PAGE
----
Angels were created before human beings, and are "greater in power and might" (Job 38:6-7; II Peter 2:11). Nevertheless, the Bible declares them to be "ministering servants... for them who shall be heirs of salvation" (Hebrews 1:14).
One wonders if this might be a reason that some angels, including Lucifer, rebelled against God. Might they have been informed that a new race of beings in God's own image would be created by the Lord, a race with lesser capacity and strength, but whom angels would serve? We do not know, but we can be sure that fallen angels seek not to serve the "heirs of salvation," but rather to hinder our relationship with the Lord Jesus Christ. "My brethren, be strong in the Lord, and in the power of His might. Put on the whole armor of God, that ye may be able to stand against the wiles of the devil. For we wrestle not against flesh and blood, but against principalities, against powers, against the rulers of the darkness of this world, against spiritual wickedness in high places" (Ephesians 6:10-12).
In God's economy, strength and authority (including His own), are used to serve rather than dominate. "He that is greatest among you shall be your servant... The Son of man came not to be ministered unto, but to minister, and to give His life a ransom for many" (Matthew 23:11; 20:28). Believers serve a Lord who Himself bears the heart of a servant. We serve a Servant, as it were. The Lord Jesus is infinitely greater than we are, and He is certainly the Master to whom we bow in humility and submission. However, had He not first served by coming "not to be ministered unto, but to minister," we would never have known or had a relationship with Him. He had to be our Lamb before He could be our Lord, and the heart of a servant still beats in His glorious chest.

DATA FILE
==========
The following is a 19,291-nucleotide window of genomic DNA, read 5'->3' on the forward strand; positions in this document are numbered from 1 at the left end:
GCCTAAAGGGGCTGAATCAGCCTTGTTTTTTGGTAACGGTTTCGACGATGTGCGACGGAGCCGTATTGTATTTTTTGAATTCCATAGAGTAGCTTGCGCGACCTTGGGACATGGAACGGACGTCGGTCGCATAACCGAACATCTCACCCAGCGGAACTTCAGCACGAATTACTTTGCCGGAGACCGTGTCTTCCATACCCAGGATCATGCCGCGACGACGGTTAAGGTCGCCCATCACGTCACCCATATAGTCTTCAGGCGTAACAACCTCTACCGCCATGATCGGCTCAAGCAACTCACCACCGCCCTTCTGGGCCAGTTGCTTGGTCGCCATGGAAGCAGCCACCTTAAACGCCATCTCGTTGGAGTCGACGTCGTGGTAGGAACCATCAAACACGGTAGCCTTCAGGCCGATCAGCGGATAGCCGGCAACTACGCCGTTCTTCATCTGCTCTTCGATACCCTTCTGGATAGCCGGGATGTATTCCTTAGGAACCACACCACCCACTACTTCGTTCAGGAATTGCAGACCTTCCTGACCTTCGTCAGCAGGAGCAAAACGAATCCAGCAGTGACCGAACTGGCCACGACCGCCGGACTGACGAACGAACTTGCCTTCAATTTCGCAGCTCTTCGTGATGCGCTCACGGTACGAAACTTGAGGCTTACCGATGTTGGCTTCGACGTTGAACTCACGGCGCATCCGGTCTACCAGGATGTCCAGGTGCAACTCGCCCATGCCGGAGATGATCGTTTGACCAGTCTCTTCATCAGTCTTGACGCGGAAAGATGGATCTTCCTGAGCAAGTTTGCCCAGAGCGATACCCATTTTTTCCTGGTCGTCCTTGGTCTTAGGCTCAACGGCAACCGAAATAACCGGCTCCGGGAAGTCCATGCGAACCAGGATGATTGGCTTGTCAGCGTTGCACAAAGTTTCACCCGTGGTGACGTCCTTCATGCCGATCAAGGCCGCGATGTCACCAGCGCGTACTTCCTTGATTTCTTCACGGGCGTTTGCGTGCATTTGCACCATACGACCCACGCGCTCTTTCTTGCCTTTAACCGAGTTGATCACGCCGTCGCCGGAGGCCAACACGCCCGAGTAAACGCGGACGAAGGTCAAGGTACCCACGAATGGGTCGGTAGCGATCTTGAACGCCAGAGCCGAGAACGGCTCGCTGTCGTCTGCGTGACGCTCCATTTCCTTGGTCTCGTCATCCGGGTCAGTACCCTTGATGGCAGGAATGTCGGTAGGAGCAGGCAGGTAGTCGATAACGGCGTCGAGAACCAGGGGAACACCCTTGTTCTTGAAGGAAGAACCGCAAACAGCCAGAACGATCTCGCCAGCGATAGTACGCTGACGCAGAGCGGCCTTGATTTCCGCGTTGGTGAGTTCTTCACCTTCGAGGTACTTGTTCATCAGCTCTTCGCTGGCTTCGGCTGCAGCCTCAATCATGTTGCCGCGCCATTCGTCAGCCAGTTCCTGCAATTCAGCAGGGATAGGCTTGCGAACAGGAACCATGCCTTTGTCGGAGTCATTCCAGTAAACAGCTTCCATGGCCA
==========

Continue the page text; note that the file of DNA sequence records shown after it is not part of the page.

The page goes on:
"And one of the elders saith unto me, Weep not: behold, the Lion of the tribe of Juda, the Root of David, hath prevailed to open the book, and to loose the seven seals thereof. And I beheld, and, lo, in the midst of the throne and of the four beasts, and in the midst of the elders, stood a Lamb as it had been slain" (Revelation 5:5-6).
We shall forever be awed by our Lord's greatness and majesty. And we shall forever be awed by His lowliness of heart and humility. Both perspectives of God are required in order to know Him rightly. The Lord Jesus is both the Lion and the Lamb, and those who know Him well are awed by His greatness, and amazed by His lowliness. Faithful angels reflect this dual nature of God, serving those who are lesser than themselves. Faithful humans do the same, heeding the Apostle Paul's command to "esteem others as better than ourselves" (Philippians 2:3). Few truths about our Lord and ourselves more sanctify our hearts unto the holiness whereby we know God as He is, and subsequently live as the servants of the great Servant.
"Take My yoke upon you and learn of Me, for I am meek and lowly in heart, and ye shall find rest unto your souls."